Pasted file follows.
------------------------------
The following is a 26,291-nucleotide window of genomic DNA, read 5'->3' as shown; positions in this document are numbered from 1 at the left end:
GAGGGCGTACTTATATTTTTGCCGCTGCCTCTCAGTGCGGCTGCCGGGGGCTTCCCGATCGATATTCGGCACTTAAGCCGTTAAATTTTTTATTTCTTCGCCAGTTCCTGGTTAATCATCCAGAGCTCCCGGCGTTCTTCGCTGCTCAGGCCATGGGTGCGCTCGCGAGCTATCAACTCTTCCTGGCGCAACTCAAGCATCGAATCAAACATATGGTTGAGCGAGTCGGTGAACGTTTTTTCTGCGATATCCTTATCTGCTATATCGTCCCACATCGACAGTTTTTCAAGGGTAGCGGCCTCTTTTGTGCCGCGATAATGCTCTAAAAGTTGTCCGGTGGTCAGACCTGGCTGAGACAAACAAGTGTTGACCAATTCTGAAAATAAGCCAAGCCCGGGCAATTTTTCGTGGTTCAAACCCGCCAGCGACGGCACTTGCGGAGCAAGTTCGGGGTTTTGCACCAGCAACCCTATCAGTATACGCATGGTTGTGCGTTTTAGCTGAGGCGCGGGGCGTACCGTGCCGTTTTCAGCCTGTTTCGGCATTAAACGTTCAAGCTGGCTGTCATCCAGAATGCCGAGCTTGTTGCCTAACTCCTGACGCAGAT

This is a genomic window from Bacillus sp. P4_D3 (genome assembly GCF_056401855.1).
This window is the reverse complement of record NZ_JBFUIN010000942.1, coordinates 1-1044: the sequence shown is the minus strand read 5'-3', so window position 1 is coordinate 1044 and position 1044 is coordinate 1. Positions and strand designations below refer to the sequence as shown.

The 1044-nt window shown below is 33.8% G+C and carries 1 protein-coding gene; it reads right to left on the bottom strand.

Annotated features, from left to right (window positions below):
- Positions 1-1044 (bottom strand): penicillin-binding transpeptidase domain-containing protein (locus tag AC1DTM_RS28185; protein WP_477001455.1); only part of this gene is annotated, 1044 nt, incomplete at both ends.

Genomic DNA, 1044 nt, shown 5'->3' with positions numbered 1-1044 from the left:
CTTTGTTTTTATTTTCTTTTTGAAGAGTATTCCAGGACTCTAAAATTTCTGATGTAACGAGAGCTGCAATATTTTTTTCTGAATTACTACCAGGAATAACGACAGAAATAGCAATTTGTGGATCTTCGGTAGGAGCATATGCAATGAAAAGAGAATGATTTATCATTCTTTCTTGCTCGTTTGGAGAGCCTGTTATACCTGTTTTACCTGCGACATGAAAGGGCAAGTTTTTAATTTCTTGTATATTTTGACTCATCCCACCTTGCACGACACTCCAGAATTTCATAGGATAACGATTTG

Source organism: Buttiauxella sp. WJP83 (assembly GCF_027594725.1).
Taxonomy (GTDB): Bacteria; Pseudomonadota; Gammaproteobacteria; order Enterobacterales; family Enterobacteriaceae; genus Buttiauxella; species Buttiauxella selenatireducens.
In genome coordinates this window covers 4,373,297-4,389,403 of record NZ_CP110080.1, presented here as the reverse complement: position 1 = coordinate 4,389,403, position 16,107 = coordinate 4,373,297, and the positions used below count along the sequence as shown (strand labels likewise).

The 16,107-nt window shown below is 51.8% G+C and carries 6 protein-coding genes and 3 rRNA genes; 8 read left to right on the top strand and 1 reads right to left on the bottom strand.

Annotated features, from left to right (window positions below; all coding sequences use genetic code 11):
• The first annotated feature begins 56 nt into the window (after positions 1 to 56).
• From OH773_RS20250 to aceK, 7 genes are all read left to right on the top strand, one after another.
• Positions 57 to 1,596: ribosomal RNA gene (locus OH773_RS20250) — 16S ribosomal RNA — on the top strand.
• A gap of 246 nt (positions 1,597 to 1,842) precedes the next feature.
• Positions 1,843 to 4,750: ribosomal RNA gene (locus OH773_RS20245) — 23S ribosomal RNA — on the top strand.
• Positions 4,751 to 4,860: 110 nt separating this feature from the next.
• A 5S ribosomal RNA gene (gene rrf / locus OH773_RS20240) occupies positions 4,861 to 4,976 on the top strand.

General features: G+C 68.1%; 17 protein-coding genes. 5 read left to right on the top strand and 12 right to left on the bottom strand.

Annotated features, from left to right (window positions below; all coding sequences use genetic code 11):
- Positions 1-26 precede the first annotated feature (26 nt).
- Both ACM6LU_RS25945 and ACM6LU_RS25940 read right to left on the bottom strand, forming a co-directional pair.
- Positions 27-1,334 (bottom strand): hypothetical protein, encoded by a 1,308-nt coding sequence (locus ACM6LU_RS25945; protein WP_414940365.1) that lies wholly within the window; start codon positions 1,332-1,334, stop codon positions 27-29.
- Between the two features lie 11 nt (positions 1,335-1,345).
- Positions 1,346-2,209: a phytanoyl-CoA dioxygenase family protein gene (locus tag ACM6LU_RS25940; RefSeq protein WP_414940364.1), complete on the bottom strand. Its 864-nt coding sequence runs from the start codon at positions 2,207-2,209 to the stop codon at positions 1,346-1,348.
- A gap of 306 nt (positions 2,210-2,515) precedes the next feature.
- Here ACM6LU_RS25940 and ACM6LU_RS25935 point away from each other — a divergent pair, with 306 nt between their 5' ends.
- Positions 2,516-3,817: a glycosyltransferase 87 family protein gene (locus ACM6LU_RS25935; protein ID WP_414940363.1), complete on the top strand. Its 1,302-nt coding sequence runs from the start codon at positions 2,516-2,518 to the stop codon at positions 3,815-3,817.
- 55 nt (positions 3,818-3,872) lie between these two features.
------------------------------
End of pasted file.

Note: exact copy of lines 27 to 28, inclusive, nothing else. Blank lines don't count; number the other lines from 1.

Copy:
- Between the two features lie 11 nt (positions 1,335-1,345).
- Positions 1,346-2,209: a phytanoyl-CoA dioxygenase family protein gene (locus tag ACM6LU_RS25940; RefSeq protein WP_414940364.1), complete on the bottom strand. Its 864-nt coding sequence runs from the start codon at positions 2,207-2,209 to the stop codon at positions 1,346-1,348.